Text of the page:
It’s February, dark and blustery, and the garden seems so uninviting as I sit on the sofa, negotiating the latest dip in my ‘recovery journey.’  Oh how I’ve come to hate that cliché; this is my life and not a story in a magazine.  I came so close to the end of my ‘journey’ last summer, but a story worth telling, or living, never proceeds in a  straight line to the expected triumph; it dips and swoops, swerves suddenly towards the denouement on the final page.  Read a book and you have a tangible guide to its length as the thickness of pages shifts from left hand to right.  A Kindle is more of a mystery; you have to look at the tiny percentage figures at the bottom of the screen to judge your progress.  In real life there is no knowing when, or how, the story will end, only a constant guessing, hoping, despairing, hoping again.  Will I recover fully or is this as good as it gets?  Encouragement from other recoverers cheering from the side-lines keeps my hopes alive, but the thudding in my chest sows doubt.  

A ‘journey’ describes the twists and turns of the whole experience, but sometimes the whole is too big to comprehend or to face. I have learned over the past three years to use a different metaphor for my daily navigation of life with fibromyalgia and chronic fatigue.  I spend my days on a tightrope, keeping it taut beneath my feet, strung between the twin poles of rest and curious exploration.  How much can I do today before my elbows and knees turn to water and my heart begins to thunder in my chest again?  Only I can tell.  I have learned to titrate, to push a little further and check in … okay still?  Yes … push a little further … okay still?  Hmm, maybe … time to stop for a while. Last summer I strode out for miles, relishing my progress, my recovery, before infection struck. Today I am stuck to this sofa, facing the prospect of re-treading those hard-won steps .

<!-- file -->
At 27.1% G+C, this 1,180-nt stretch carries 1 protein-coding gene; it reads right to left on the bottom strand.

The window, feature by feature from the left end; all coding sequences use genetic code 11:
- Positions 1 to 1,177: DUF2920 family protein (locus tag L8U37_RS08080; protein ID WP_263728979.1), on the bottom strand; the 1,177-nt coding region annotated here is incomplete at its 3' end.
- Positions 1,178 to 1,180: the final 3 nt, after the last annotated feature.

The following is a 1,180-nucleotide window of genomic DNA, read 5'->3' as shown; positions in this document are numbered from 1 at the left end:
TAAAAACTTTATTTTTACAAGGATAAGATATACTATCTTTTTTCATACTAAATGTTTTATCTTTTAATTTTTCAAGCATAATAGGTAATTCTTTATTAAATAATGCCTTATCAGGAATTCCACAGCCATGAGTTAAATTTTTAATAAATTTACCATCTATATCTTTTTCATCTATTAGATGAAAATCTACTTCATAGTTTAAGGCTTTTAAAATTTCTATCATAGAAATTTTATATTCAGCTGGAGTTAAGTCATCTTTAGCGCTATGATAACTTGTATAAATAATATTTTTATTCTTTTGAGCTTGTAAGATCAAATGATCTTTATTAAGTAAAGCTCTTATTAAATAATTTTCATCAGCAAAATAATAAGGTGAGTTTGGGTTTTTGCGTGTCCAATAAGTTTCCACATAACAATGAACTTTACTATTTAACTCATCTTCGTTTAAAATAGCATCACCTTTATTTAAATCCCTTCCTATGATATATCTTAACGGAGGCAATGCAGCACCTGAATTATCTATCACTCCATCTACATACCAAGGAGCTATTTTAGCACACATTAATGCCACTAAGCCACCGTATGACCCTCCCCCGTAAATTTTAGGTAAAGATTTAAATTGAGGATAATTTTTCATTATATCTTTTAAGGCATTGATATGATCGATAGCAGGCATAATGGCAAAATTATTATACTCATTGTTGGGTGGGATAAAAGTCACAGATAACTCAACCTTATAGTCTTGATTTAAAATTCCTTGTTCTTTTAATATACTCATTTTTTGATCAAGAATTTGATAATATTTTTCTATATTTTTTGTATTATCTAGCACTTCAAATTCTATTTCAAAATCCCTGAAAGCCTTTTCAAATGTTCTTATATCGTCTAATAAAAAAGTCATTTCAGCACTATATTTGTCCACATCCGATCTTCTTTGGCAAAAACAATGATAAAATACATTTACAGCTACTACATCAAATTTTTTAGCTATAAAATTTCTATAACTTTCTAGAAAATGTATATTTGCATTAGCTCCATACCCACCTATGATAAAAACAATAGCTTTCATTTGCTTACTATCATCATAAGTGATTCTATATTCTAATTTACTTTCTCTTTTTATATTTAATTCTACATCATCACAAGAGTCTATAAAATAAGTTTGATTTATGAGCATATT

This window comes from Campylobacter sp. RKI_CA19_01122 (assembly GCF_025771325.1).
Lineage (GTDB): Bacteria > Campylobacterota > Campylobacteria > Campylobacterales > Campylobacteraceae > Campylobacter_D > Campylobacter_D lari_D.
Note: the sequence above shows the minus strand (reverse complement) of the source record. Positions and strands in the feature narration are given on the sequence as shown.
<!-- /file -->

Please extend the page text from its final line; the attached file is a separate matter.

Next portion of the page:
The crazy flight of a bumblebee breaks me out of my musings.  A gust of wind has caught its impossibly large body and thrown it forward along the line of the hedge.  A bumblebee!  Suddenly spring and hope rush into my mind with an awareness of just how much has changed over the last fortnight, even the last week.  Sometimes you just need to stop and look back to see how far you have come. With that bee comes the realisation that the days are stretching towards spring, nature is stirring and if a bumblebee judges that it is warm enough to venture out and feast on my crocuses, my honeybees will also be on the wing.  I smile at my latest memory of them, huddled around their newly made winter fondant as the snow began to swirl.  Enjoy your taste of freedom girls before the February journey wobbles back into frost and storm.

The bumblebee has achieved what my willpower couldn’t and pulled me to my feet again.  Heading for the back door I spot a load of clean washing sitting in the machine.  The old me grumbles, ‘that will still be mouldering there in the morning.’  The new me asks, ‘I wonder if I could hang it out in this wonderful gusty wind?  Let me try.’

I carry the basket slowly, stopping to peer into the upturned faces of purple crocuses, marvelling at the diamond rain drops held against their gold-dusted anthers. Then I negotiate another dip as I see the frost-blasted skeleton of my creeping rosemary; up again at the lush juicy fronds of land cress and new spikes of garlic, planted from my tightrope last November.  This is becoming more of a rollercoaster than a tightrope, but each dip is followed by a bigger surge until, at last, the laundry is flapping in a gale. I am grinning with the sense of achievement and basking in the scent of fresh laundry, crushed grass, damp ground and wonderful new growth.  That’s enough for today, but it is enough, for now, to keep me moving forward towards that last triumphant page.